DALLAS - The Iraq war is over.
It lasted nine years and took the lives of 418 Texans.
Yet the welcome home events so far have been small.
Days after the final troops leave Iraq, at Fort Hood and other Texas military installations, there are still no big local plans to honor the troops.
When those who served in the Gulf War returned in 1991, Dallas staged one of largest parades in the country.
Dallas Mayor Mike Rawlings told News 8 Thursday he's open to honoring those who fought, but not necessarily in a separate parade.
Twenty years ago, the Dallas Gulf War parade drew a crowd police estimated at more than 100,000.
But with Iraq free and American forces gone, Mayor Rawlings says he doesn't favor a separate parade this time.
He prefers to hold off until Dallas' Veterans Day parade in November, the nation's second-biggest, to honor those who served in Iraq.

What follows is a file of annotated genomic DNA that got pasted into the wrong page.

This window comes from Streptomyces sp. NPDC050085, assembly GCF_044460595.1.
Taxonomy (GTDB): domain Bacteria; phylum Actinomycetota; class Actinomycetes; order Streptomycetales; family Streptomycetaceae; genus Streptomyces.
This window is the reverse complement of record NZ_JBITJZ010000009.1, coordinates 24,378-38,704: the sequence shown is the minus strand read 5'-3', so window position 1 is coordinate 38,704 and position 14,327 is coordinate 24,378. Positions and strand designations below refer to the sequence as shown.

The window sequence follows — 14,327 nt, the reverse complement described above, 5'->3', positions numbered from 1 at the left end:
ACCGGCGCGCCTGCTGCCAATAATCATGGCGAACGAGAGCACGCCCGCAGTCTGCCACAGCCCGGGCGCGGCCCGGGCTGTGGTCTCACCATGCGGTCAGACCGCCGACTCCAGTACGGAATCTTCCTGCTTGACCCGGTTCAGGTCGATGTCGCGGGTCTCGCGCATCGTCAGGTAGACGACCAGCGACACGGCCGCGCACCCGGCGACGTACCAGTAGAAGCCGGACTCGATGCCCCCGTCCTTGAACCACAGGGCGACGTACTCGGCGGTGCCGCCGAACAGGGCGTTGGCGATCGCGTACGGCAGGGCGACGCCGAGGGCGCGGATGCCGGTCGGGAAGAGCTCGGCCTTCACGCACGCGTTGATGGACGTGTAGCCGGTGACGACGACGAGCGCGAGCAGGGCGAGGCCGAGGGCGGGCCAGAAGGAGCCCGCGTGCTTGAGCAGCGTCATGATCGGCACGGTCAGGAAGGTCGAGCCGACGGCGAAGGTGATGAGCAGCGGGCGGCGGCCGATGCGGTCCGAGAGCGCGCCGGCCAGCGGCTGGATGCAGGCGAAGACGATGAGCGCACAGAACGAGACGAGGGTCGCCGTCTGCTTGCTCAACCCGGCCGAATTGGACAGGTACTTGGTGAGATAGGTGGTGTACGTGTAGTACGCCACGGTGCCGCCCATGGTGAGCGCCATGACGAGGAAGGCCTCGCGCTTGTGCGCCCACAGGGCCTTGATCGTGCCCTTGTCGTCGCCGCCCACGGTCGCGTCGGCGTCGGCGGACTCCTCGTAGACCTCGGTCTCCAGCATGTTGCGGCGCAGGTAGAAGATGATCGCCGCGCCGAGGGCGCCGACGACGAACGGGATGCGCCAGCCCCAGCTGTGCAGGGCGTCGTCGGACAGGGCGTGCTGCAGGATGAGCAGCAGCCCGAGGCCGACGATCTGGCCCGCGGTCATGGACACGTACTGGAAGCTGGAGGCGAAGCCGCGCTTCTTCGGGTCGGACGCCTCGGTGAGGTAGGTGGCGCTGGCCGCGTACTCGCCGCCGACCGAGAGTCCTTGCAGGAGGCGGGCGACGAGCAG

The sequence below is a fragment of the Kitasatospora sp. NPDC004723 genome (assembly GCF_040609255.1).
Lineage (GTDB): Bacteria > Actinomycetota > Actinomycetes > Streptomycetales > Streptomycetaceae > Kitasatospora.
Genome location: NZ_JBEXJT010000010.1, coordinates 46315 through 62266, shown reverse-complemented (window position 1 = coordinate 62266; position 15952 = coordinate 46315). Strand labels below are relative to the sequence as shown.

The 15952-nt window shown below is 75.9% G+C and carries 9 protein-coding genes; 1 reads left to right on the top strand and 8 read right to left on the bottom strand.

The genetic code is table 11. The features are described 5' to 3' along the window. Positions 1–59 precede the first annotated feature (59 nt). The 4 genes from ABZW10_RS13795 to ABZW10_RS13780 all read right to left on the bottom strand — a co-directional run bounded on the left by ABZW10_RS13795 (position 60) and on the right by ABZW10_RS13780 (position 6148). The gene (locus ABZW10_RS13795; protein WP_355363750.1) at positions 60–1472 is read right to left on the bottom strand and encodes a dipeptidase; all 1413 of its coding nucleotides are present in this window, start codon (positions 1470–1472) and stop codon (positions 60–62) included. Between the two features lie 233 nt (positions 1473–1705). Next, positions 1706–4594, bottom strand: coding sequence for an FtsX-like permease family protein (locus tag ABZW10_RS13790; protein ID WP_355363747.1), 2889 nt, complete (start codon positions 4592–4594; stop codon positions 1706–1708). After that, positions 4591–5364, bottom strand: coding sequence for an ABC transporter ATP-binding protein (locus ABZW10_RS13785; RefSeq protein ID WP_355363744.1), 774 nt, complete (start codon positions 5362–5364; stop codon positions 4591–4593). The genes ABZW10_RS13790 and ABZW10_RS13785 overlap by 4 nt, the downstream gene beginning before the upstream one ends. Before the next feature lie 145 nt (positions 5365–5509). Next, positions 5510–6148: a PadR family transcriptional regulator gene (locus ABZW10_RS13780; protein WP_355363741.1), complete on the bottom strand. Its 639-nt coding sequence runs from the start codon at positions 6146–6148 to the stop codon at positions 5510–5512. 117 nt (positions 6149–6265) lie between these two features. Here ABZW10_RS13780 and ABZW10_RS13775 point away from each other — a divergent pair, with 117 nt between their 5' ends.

"I would just like to take the next 10 months to make sure all the veterans are back here," Rawlings said. "Make it a region-wide parade, invite them all, let's do it right when we do it."
The 1991 parade relied on a volunteer committee to coordinate, with billionaire and civic leader Ross Perot behind the execution.
Hundreds volunteered for the events, which spanned three days and cost about $3 million.
Private donations covered one million, in-kind donations covered more, and the city picked up some security costs.
Public relations consultant John Weekley directed the '91 parade and would like to see one now.
"If we just did a parade and say, had a ceremony at Fair Park in the Cotton Bowl or someplace like that, you could probably do it for a couple of million dollars," Weekley said.
But times are different.
Rawlings said the city's budget is too strapped to pick up security, and the war continues in Afghanistan.
He's talked to the veterans' groups sponsoring the parade and says they're in.
"They think it's a great idea to make sure that that Veteran's Day parade really honors the Iraqi soldier, veteran and active soldiers as well," Rawlings said.
The Veterans Day parade is all privately funded, even for police security, the mayor says. The theme of last month's vets day parade was "Remembering Pearl Harbor."
Rawlings says in 2012, it can be honoring the service and sacrifice in Iraq.